After some discussion with some other mentors and coworkers I think there may exist an issue in the game. I have some suspicions on how it could be called but without an official ruling it could be a massive grey area. The two game rules that most closely address this situation as is are G20 and G25. **If you feel others could apply please add them.
The most basic question that shows this: How long can a robot take to place a Power Cube on the scale?
This seems innocent enough but there are exemptions to the rules that open an interesting situation.
**Now for hypothetical: **
Red alliance has control of the scale. Red Robot (R1) is in the act of placing a cube and thus is positioned holding the power cube over the lowered scale. R1 is careful in their placement and it takes some time. During this time, Blue Robot (B1) places a cube on their raised side of the scale. The scale moves downward slightly but now becomes stopped under the Power cube that R1 is placing. R1 is now effectively holding the scale in a scoring position for itself (though if they release the cube it may, or may not maintain their control of the scale).
Is this a violation of G25?
R1 is in the process of placing a cube and while it may be affecting the movement of the scale, it is NOT resulting in the changing of scoring state. It has also been placed in this position by the actions of the opposing alliance adding a cube to their side and shifting the scale. The blue box also specifically calls out “propping up the scale in a balanced orientation” or “holding a plate up” with robot shown under the scale.
Is this a violation of G20?:
This again exempts the placement of power cubes on plates, so the original question of “How long can a robot take to place a Power Cube on the scale?” again comes up.
If Power Cube placement time is unlimited then, once acquiring scale control could a robot on the controlling alliance take 2 minutes to place their next cube? If a time limit on Cube placement is added, could several robots not see the same effective results? R1 places for N seconds while R2 and R3 grab cubes, R2 starts placing while R1 finishes placing, and so on until R1 is back placing a cube.
The only legal way to affect the movement of Plates is to place a Power Cube on them.
If while placing a Power Cube on a plate, it is forced to affect the position of the Plate by the opponent, it’s not a violation. Likely this is “incidental contact” as well.
Once the opponent places their Cube on the plate, it would be wise for your robot to drop the Cube it’s holding, or it will be affecting the position of the Plate in a way no longer forced by the opponent.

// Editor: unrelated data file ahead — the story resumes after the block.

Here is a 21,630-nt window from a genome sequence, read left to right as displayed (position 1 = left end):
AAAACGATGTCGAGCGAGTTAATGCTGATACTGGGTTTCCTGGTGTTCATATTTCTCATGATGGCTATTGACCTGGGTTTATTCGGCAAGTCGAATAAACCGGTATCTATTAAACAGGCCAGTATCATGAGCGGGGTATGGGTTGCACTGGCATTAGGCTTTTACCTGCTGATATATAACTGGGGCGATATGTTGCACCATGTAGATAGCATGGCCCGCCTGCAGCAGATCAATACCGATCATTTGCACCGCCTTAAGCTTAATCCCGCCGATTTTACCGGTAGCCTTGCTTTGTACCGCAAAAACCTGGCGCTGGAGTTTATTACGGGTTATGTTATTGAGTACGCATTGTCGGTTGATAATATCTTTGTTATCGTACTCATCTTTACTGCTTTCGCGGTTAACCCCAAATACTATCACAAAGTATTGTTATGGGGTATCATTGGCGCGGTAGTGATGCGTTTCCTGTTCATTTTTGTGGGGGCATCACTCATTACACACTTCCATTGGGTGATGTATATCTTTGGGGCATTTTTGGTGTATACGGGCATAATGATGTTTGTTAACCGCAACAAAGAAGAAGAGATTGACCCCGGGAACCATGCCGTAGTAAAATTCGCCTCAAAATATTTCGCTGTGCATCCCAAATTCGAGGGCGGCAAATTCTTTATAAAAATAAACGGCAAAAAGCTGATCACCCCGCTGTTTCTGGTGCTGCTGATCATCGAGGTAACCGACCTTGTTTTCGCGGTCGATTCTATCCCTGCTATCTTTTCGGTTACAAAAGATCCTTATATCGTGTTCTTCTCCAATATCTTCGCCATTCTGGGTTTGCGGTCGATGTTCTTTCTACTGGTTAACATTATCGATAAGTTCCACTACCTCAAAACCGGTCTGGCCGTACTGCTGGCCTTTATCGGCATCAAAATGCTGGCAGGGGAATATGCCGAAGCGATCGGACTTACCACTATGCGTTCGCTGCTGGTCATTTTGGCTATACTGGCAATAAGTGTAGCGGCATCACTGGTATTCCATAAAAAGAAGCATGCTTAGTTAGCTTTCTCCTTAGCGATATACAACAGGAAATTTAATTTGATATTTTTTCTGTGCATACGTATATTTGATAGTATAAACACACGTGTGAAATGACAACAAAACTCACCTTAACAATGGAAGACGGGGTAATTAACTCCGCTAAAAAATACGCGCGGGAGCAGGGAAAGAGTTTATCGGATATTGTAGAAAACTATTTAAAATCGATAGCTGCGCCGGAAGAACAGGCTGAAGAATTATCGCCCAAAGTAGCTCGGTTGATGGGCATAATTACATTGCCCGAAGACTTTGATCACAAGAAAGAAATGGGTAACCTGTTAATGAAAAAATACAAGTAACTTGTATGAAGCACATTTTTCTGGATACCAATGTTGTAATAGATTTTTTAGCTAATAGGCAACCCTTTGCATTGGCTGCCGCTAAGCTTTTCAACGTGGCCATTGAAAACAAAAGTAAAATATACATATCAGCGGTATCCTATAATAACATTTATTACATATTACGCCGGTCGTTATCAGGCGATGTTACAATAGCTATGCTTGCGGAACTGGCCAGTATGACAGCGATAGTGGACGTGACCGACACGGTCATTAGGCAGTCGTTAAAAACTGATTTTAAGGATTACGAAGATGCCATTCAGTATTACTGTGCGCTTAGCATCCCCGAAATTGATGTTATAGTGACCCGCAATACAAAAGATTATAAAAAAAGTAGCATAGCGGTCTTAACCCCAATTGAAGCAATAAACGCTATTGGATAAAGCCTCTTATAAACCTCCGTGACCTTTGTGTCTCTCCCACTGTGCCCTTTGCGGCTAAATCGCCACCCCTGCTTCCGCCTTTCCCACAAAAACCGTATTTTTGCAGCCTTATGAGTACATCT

It’s not a matter of some sort of time limit “to place a cube”, in some sense robots are working on placing cubes for the entire match. It’s that placing Cubes onto the Plates is the only legal way to affect the movement of the Plates.
Holding a Cube on top of the plates for longer than “incidental contact” doesn’t sound like a “placement of Power Cubes” to me. It’s much like Example 2, as Robots can’t hold a Plate down, just like they aren’t allowed to hold a Plate up, even transitively through possession of a Cube.
As for G20, that’s talking about using Power Cubes in other ways besides placing them onto Plates. I suppose you might be violating that rule as well if you’re using Cubes to hold Plates in certain positions as opposed to trying to place them onto the Plates.
I think the OP is asking how something like that would be called by the referees.
Say, for example, Robot A is trying to place a cube, but their rollers are stalling, so they spend 30 seconds trying to place this cube. As a side-effect of this, the robot’s cube being placed is holding the scale down because it’s still in their gripper.
I honestly don’t know how I’d call this if I were a referee, but I think I would be forced to call it as if the placing robot was holding the scale down intentionally, even if they weren’t.
So if I follow correctly, by this, are you suggesting that placement of a cube on the plate is some instantaneous action of the cubes first contact with the plate, and after that we are allowed a grace period of “incidental length” before we should release the cube? And then this incidental length is based on a referees assessment that the current placement of the cubes on the scale would otherwise cause the scale to move and change scoring state? Because if their cube placement would not have resulted in the scale moving, then there can be no possible infraction, but if, in the referee’s assessment, it might cause scale movement, and the proper placement of my cube might prevent that movement, how long does a robot have?